The Avengers means a lot of things to a lot of people. To some it’s a summer blockbuster, to others it’s Joss Whedon’s coming out as a mainstream filmmaker, and to many others an opportunity to geek out over anything related to the film and its actors. Many people did memes, wrote what-they-did-before articles, and even a Friends-type take off of earth’s mightiest heroes. I have two favourite Avengers-related tidbits plus a movie review.
If Pixar Cast The Avengers
It’s no surprise the geeks over at Pixar paid tribute to the cousins over at Marvel. (Both companies work under Disney after all.) Geeky Girls Love Sci-Fi shared this adorkable poster recasting our heroes as some of Pixar’s movie character, including one from their upcoming feature Brave:
I Wouldn’t Follow Loki Unto the Breach, but Tom Hiddleston...
While Chris Hemsworth, and his physique, caught the attention of some audience members in Thor; I enjoy a skinny, English bloke chewing the scenery with his villainy. Tom Hiddleston continues his busy schedule with a turn as Prince Hal in the BBC production of Henry IV and Henry V.
In the Serenity commentaries, Joss Whedon refers to Mal’s speech where he ‘aims to misbehave’ as his version of the St. Crispin’s Day speech. The speech actually shows up in Henry V as Prince Hal matures into the leader rallying his troops before the Battle of Agincourt. Tom Hiddleston provides a off-the-cuff sneak peek:
And Finally a Word About the Movie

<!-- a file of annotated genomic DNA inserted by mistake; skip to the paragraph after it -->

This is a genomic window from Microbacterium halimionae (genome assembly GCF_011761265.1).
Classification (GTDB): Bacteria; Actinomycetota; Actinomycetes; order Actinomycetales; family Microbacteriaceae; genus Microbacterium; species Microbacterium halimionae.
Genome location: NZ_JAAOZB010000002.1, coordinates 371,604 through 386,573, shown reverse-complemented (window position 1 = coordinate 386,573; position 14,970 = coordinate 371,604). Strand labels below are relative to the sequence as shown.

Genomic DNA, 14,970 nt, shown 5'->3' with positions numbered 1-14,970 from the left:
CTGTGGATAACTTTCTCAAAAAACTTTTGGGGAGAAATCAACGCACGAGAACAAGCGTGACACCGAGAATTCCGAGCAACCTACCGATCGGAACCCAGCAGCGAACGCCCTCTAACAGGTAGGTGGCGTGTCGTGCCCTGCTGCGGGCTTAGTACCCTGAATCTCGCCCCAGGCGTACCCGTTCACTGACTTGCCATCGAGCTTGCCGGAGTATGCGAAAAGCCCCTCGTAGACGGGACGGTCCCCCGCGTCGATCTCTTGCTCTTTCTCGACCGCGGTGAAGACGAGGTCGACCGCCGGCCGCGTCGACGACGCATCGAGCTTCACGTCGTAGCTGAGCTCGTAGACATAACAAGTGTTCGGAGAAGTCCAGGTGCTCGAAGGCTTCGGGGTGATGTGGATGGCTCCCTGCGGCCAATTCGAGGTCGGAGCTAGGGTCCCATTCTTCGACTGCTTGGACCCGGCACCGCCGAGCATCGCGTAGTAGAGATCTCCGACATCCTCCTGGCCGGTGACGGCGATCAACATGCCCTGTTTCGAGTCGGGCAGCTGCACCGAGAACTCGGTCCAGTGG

I finally saw it.
It took me a few weeks and going to another province to finally see the movie smashing box office records and collective swooning. (That was just from some of the guys.) From a darkened theatre in Red Deer Alberta, I saw a summer film the way I used to remember summer films.
It started with the right people attached to a project from Joss Whedon to even little-known actor Jeremy Renner. It also took a number of films standing on their own to build towards assembling this team. Time and care showed on screen from the plot to the dialogue. The movie simply hung together almost seamlessly to take its audience on a fun ride and care about these flawed heroes along the way.
Perhaps the actor capturing my attention the most was Mark Ruffalo. He seemed like an unlikely choice to play Bruce Banner/The Hulk. His résumé contains indie films or big budget romantic comedies. Can he play this part? Yes and better than Edward Norton’s turn in the last hulk film. Ruffalo’s Banner is a man coming to terms to what happened and his new life with ‘the other guy’ with the same everyman charm exhibited in everything from The Kids are Alright to 13 Going on 30. Ruffalo’s Banner warmly relates to the audience despite the extraordinary setting.
The Avengers proves (again) light entertainment needs to not dumb entertainment. Choosing Joss Whedon to helm the project insures a popcorn movie without thinking a summer moive audience has the IQ of a kernel.